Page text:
We’ve all heard at some point in our lives that glass is 100% recyclable and can be recycled endlessly without loss of quality.

It’s true, glass can be recycled forever. But is it recycled in Manitoba?

 

It’s complicated.

 

In short, glass is reused, but not as new bottles the way it used to be. This is due to the change in where glass containers are produced.

man saying "there's so many layers"

In the 1950s, producers started to transition from glass to plastic to make food and beverage containers, opting for its cost-effectiveness, durability in transportation, and lighter weight.

Prior to that, when containers were mostly glass, producers had bottling facilities scattered throughout Canada. It was expensive and risky to transport the heavy, fragile containers over long distances. Residents could return their glass to the local bottling plants to be reused. As plastic containers became common, bottling facilities started closing because it was cheaper and more efficient to transport goods over long distances.

Manitoba no longer has a major bottling plant to recycle glass. Without a close end-market, the cost and emissions to transport glass to be recycled into new containers are too great.

What happens to recycled glass in Manitoba?

A pile of crushed glass

Glass crusher in GFL’s Winnipeg Material Recovery Facility.

The collected glass is crushed at GFL’s Winnipeg processing plant. From there, it goes to Brady Landfill, where the city uses it to build and repair roads.

To be clear: Manitoba is not dumping the glass in the landfill as waste, which is what people often think when they hear that glass goes to the landfill. Instead, it finds a purpose as a key component in road construction.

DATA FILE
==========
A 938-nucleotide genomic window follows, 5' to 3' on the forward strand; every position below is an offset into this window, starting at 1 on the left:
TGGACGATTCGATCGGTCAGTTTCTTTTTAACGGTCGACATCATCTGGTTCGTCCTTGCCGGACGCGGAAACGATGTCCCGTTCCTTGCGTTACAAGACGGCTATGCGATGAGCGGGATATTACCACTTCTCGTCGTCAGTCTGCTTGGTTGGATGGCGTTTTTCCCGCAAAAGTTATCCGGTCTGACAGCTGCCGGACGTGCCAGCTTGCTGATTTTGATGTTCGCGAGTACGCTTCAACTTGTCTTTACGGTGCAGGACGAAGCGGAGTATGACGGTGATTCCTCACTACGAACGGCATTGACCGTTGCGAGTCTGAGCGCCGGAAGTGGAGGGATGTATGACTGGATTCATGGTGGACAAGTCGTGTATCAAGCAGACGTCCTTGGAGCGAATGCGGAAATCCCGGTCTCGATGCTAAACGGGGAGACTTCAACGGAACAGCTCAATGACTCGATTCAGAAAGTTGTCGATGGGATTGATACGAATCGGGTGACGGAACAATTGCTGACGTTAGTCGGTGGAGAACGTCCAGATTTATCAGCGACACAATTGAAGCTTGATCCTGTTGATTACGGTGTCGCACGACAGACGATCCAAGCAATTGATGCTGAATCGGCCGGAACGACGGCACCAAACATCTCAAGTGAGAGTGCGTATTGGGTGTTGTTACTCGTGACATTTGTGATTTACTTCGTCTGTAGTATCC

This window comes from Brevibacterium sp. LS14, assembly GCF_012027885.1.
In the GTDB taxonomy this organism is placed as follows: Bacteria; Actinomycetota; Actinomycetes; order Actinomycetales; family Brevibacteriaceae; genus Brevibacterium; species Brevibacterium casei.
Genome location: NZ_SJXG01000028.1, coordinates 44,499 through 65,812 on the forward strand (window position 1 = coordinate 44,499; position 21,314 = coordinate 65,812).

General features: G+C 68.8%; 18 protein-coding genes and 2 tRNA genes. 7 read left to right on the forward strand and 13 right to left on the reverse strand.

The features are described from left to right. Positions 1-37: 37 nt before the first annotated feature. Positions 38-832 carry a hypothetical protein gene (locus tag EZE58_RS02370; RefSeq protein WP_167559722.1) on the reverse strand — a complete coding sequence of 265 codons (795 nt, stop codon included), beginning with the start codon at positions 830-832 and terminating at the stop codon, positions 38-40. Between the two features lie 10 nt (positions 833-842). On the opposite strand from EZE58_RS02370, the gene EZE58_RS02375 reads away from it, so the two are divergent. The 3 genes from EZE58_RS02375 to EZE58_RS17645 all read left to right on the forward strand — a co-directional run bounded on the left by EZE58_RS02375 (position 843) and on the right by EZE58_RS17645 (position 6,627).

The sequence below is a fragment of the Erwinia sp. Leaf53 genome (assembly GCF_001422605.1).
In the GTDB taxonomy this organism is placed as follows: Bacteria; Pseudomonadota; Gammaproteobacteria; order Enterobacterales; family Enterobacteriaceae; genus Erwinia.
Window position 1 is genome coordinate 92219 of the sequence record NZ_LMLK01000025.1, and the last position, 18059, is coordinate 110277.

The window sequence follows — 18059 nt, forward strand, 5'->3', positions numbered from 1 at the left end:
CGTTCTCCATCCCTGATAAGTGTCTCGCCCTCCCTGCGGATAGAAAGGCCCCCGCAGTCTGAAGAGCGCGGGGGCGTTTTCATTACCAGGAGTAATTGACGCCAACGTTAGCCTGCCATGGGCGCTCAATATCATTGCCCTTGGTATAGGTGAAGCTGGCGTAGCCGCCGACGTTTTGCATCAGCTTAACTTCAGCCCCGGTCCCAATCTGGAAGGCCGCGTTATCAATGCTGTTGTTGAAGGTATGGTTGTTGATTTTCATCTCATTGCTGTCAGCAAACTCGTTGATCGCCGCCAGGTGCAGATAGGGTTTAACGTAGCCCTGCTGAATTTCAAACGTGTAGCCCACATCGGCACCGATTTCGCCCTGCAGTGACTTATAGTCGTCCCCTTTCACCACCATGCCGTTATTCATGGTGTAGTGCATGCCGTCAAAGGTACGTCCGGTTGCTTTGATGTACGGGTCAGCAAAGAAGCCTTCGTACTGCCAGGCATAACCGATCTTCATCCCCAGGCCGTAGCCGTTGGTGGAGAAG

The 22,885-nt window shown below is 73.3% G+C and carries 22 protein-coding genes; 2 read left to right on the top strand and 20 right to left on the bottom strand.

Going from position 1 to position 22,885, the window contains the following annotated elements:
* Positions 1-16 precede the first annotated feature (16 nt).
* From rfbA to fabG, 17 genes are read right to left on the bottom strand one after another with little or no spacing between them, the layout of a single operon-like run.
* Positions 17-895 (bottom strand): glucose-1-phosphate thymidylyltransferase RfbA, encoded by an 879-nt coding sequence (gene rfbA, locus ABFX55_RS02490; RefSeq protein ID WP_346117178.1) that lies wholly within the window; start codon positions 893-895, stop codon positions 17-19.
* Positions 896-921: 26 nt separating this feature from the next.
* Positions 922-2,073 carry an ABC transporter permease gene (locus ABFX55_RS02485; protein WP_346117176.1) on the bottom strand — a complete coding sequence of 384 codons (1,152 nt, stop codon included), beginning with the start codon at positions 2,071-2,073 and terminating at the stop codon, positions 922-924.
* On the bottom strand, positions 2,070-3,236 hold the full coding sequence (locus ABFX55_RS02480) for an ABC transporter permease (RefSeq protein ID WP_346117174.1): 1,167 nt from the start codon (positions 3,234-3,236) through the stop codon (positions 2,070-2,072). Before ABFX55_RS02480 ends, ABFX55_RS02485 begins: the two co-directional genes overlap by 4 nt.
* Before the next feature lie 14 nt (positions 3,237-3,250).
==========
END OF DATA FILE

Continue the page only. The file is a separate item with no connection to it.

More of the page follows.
Glass serves as an environmentally friendly road base in place of sand and gravel, which need to be mined, processed, and transported.

Next time you hear that glass is being discarded in Brady Landfill, rephrase it to “glass is being reused as road base at Brady Landfill.”

Are there other ways Manitoba could reuse or recycle glass?

We are all about sustainability and always looking for ways to reuse what can’t be recycled in Manitoba. There has been some exciting research done to find new ways to use glass, like this study at the University of Manitoba about using crushed glass to filter river water.

The study checked how well crushed recycled glass works in water filters for small town wastewater treatment in Dunnottar, Manitoba. Researchers compared it to regular sand filters over 128 days. The results showed that it works almost as well as sand in cleaning the water of contaminants like dirt and ammonia. The researchers think glass could be a good replacement for sand in these filters.

Manitoba Heavy Construction Association published a report which suggests crushing old concrete to use for new roads and buildings. Even though it doesn’t talk much about glass, it does mention we can recycle various things like glass, asphalt, and more for construction use.

Many organizations care about the environment, and we are looking for solutions to curb the waste of resources. These are just a few examples.

One day the market may change, and we could start recycling glass as we used to here in Manitoba.

The important thing is that glass is already accepted in the blue bin, and it’s reused in Manitoba.

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